I am indebted to my good friend and long-term admirer Dana Ullman for alerting me to this new (2019) paper. It reports a study aimed to test whether homeopathic medication administration to COPD patients during the influenza-exposure period may help to reduce the frequency of common URTIs.
This prospective, observational, multicenter study was carried out in Cantabria, Spain. Patients with COPD were divided into two groups: group 1 received conventional treatment + homeopathic medication (diluted and dynamized extract of duck liver and heart; Boiron) (OG); group 2 received conventional treatment only (CG). The primary endpoint was the number of URTIs between the 4-5 months follow up (mean 4.72 ± 0.96) from basal to last visit. Secondary endpoints included the duration of URTIs, number and duration of COPD exacerbations, use of COPD drugs, changes in quality of life (QoL), compliance, and adverse events (AEs).
219 patients were analyzed (OG = 109, CG = 110). There was a significant reduction in mean number of URTIs during the follow-up period in OG compared to CG (0.514 ± 0.722 vs. 1.037 ± 1.519, respectively; p = 0.014). Logistic regression analysis showed a 3.3-times higher probability of suffering ≥2 URTI episodes in CG (p = 0.003, n = 72). OG patients having ≥1 URTI also had a significant reduction in mean URTI duration per episode (3.57 ± 2.44 days OG vs. 5.22 ± 4.17 days CG; p = 0.012). There was no significant difference in mean number of exacerbations, mean duration of exacerbations, or QoL between OG and CG. There was a greater decrease in proportion of patients using corticosteroids for exacerbations between baseline and visit 2 in OG compared to CG (22.1% vs. 7.5% fewer respectively, p = 0.005). Exacerbator phenotype patients had a significant decrease in number of URTIs (0.54 ± 0.72 vs. 1.31 ± 1.81; p = 0.011), and fewer COPD exacerbations (0.9 ± 1.3 vs. 1.5 ± 1.7; p = 0.037) in OG vs. CG, respectively.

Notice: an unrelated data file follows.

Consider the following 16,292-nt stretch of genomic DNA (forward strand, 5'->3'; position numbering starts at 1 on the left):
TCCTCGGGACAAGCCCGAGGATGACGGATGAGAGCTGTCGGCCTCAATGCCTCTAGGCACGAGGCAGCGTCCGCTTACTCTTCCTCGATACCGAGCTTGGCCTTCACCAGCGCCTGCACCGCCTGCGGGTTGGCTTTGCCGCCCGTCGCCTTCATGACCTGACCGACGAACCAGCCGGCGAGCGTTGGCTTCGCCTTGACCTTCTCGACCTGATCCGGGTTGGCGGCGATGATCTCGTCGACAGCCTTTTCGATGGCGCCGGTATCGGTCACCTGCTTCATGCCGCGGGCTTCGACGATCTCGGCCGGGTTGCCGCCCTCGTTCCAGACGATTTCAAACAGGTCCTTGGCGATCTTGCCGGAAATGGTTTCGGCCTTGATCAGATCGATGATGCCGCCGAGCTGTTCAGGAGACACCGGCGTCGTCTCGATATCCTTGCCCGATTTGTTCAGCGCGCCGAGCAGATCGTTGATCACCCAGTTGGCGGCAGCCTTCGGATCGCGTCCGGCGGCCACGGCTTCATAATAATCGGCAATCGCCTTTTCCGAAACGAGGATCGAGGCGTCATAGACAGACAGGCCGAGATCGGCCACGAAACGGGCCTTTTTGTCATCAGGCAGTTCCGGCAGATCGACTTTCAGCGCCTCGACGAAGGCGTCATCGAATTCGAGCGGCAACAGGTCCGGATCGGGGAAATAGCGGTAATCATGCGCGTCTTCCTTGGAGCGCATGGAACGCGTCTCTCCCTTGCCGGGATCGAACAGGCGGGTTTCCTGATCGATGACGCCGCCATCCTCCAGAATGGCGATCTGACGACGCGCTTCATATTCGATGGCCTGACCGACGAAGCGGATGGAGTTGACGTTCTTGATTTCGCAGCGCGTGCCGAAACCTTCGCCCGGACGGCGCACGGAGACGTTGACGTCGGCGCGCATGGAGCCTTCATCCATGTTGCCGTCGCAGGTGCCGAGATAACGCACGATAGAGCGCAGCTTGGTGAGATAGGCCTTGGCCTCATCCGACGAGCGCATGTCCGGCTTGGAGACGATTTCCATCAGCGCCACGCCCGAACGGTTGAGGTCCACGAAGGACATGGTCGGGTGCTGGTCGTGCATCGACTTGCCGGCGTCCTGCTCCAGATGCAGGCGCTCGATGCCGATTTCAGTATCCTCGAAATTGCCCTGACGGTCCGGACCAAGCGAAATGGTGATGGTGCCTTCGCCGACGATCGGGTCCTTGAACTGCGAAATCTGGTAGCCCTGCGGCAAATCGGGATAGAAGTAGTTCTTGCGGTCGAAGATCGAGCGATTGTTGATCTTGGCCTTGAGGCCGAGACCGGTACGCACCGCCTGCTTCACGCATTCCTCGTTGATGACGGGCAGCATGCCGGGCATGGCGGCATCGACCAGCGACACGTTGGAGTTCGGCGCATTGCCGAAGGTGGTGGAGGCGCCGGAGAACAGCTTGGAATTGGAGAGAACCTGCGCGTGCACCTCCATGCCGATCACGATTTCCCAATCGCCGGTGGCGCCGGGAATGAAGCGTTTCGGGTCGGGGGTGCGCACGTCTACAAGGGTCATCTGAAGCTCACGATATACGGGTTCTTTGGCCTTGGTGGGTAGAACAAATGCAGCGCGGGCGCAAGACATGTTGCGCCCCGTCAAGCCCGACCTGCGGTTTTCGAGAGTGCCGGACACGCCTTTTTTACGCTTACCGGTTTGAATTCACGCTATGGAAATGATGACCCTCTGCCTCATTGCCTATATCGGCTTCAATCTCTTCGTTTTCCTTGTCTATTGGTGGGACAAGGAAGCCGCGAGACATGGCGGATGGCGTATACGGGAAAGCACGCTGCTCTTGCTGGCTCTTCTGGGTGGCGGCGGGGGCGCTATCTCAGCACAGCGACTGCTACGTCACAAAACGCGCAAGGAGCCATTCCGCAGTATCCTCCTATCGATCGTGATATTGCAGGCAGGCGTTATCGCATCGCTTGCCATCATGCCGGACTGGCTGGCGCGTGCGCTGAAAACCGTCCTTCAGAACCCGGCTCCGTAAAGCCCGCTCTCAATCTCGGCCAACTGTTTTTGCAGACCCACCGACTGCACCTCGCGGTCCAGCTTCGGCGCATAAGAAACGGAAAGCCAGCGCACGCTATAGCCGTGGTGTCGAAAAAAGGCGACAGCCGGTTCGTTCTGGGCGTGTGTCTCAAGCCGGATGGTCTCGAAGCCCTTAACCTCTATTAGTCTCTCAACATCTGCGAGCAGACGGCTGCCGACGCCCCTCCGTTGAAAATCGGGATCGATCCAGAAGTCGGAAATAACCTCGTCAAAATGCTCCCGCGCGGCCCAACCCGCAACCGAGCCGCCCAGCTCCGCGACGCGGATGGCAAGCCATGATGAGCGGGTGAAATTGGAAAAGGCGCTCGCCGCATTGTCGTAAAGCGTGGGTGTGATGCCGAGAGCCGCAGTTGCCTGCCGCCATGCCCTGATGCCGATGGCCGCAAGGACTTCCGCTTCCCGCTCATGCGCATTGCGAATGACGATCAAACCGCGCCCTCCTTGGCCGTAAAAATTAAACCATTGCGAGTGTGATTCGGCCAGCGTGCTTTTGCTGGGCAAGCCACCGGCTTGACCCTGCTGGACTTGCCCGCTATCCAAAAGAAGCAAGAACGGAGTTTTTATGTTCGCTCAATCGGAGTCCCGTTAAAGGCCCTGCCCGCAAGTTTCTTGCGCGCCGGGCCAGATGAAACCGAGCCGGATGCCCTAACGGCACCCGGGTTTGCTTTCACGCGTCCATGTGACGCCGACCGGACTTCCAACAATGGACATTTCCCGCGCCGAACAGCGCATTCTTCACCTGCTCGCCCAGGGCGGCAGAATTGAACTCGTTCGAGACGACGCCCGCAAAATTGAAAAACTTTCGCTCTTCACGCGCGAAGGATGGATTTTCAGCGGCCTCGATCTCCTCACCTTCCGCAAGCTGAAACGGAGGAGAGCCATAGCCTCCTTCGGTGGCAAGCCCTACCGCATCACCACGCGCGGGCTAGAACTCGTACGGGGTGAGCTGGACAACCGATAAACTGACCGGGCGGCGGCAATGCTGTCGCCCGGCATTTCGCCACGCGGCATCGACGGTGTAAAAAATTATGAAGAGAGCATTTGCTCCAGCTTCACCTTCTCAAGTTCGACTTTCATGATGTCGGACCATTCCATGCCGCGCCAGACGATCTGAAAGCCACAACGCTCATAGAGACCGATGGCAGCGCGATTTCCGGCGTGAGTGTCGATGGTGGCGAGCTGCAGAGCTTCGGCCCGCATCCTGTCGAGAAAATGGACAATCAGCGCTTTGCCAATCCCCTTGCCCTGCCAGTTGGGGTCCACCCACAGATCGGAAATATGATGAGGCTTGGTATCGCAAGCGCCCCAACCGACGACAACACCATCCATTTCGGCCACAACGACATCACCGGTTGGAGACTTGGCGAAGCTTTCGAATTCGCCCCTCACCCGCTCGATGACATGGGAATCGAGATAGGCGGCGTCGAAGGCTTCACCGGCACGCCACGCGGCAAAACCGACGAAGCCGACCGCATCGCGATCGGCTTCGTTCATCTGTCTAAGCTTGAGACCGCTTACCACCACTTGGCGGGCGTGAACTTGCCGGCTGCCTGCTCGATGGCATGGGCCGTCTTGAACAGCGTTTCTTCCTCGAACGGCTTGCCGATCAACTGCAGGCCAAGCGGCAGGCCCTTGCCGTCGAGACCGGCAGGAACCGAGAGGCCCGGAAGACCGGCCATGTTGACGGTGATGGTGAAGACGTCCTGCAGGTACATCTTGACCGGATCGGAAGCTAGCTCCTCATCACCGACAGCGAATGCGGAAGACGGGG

The authors concluded that homeopathic medication use during the influenza-exposure period may have a beneficial impact at reducing URTIs’ number and duration in COPD patients and at reducing the number of COPD exacerbations in patients with the exacerbator phenotype. Further studies are needed to confirm the effects observed in this study.
Evidently, Dana thinks highly of this new evidence for Boiron’s duck diluted out of existence, markeded as Oscillococcinum. Do we now have to eat out words? Does homeopathy work after all? Has Dana been right all along?
Here are just a few of the most obvious flaws of this trial:
- It was not an observational study as I understand it.
- It followed the infamous A+B versus B design (which never generates a negative result).
- As such it did not control for placebo effects.
- It cannot achieve its stated aim.
- Its statistical analysis seems faulty.
- It lacks randomisation which means the 2 groups differed in many undetected ways.
- The primary endpoints were assessed by an undisclosed method.
But there is more, much more.
Conflicts of interest:
J.L. Garcia-Rivero has received speaker’s fees from Boiron Laboratories. G. Diaz Saez (the senior author of the trial) was the Medical Director of Boiron Laboratories when the study was carried out and continued to collaborate in the study after leaving this post. A. Viejo Casas has received speaker’s fees from Boiron Laboratories. All authors of this study, except for G. Diaz, received fees for including patients.
This work was supported by Boiron Laboratories.
I REST MY CASE